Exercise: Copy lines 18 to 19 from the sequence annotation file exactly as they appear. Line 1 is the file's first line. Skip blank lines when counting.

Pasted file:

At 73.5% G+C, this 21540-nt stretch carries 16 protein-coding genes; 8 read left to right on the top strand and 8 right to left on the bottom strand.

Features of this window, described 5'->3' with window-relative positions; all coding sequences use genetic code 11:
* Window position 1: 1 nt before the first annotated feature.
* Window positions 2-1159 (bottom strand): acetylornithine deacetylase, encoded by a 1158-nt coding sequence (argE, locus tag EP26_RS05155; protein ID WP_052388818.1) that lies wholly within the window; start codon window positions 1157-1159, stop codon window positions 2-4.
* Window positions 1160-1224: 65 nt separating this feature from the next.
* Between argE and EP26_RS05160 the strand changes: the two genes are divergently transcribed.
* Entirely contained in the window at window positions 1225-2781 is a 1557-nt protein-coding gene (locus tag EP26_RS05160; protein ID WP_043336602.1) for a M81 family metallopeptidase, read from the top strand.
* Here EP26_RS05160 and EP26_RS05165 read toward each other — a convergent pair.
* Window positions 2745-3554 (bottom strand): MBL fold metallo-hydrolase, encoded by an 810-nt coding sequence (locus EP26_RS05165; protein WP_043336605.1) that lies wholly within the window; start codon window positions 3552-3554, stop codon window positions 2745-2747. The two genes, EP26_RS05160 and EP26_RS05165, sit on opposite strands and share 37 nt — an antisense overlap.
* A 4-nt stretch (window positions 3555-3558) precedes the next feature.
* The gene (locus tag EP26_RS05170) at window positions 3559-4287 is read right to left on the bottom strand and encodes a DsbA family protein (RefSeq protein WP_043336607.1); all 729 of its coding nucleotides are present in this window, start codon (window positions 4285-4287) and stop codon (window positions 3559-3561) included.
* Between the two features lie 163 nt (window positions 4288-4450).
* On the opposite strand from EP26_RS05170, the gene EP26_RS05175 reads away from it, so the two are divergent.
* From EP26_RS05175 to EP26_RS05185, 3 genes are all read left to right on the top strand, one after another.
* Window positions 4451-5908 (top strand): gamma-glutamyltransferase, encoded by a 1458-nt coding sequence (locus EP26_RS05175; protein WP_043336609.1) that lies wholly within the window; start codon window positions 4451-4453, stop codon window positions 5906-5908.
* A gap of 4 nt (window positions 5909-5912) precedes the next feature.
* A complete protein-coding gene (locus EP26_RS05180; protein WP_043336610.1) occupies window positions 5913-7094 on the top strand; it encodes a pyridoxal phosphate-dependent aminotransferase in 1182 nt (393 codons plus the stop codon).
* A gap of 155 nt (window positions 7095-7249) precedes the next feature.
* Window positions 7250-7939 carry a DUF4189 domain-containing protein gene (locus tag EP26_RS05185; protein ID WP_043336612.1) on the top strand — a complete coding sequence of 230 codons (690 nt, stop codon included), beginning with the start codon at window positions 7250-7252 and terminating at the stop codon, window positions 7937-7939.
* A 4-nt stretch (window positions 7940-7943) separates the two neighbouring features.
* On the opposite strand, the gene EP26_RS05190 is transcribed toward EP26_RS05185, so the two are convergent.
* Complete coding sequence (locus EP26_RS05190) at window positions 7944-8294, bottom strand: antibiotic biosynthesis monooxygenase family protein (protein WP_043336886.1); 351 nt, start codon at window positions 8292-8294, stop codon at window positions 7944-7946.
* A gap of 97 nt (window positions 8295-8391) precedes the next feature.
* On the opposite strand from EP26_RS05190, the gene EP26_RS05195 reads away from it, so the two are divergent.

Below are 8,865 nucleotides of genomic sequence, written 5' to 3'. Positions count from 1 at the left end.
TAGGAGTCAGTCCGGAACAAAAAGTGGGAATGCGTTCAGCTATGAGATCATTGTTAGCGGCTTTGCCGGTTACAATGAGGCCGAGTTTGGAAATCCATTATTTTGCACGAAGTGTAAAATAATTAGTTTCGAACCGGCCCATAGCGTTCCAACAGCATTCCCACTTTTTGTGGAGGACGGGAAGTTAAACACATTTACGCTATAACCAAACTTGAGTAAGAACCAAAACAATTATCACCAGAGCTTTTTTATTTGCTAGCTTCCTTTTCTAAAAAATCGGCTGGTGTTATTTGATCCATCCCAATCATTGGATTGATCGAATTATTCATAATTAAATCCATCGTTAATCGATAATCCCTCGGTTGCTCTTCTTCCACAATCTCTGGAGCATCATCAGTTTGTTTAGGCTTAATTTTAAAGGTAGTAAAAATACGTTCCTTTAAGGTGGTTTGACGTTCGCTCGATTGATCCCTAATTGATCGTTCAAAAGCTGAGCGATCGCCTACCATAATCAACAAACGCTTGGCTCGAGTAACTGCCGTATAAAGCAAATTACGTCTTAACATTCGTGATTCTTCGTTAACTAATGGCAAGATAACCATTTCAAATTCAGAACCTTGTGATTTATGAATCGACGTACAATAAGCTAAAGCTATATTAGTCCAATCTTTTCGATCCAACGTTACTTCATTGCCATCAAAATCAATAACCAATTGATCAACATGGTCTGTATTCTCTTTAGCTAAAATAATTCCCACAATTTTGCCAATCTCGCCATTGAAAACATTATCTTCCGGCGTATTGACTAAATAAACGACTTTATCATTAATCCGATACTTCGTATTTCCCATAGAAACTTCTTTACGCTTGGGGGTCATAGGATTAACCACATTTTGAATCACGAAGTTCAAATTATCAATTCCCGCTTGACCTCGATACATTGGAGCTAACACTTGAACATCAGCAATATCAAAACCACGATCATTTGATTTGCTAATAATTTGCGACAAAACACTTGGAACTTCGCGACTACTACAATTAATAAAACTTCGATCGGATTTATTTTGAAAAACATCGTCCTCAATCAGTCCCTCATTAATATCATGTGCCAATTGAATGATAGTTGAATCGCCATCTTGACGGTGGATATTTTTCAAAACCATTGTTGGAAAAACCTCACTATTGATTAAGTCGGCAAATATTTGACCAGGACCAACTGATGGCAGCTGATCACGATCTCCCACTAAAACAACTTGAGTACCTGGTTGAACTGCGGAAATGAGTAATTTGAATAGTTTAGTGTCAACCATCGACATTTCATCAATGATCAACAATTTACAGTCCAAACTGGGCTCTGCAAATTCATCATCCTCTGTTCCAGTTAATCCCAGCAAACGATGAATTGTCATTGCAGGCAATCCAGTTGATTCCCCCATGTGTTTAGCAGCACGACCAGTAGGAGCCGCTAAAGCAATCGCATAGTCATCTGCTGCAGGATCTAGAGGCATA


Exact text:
* A gap of 155 nt (window positions 7095-7249) precedes the next feature.
* Window positions 7250-7939 carry a DUF4189 domain-containing protein gene (locus tag EP26_RS05185; protein ID WP_043336612.1) on the top strand — a complete coding sequence of 230 codons (690 nt, stop codon included), beginning with the start codon at window positions 7250-7252 and terminating at the stop codon, window positions 7937-7939.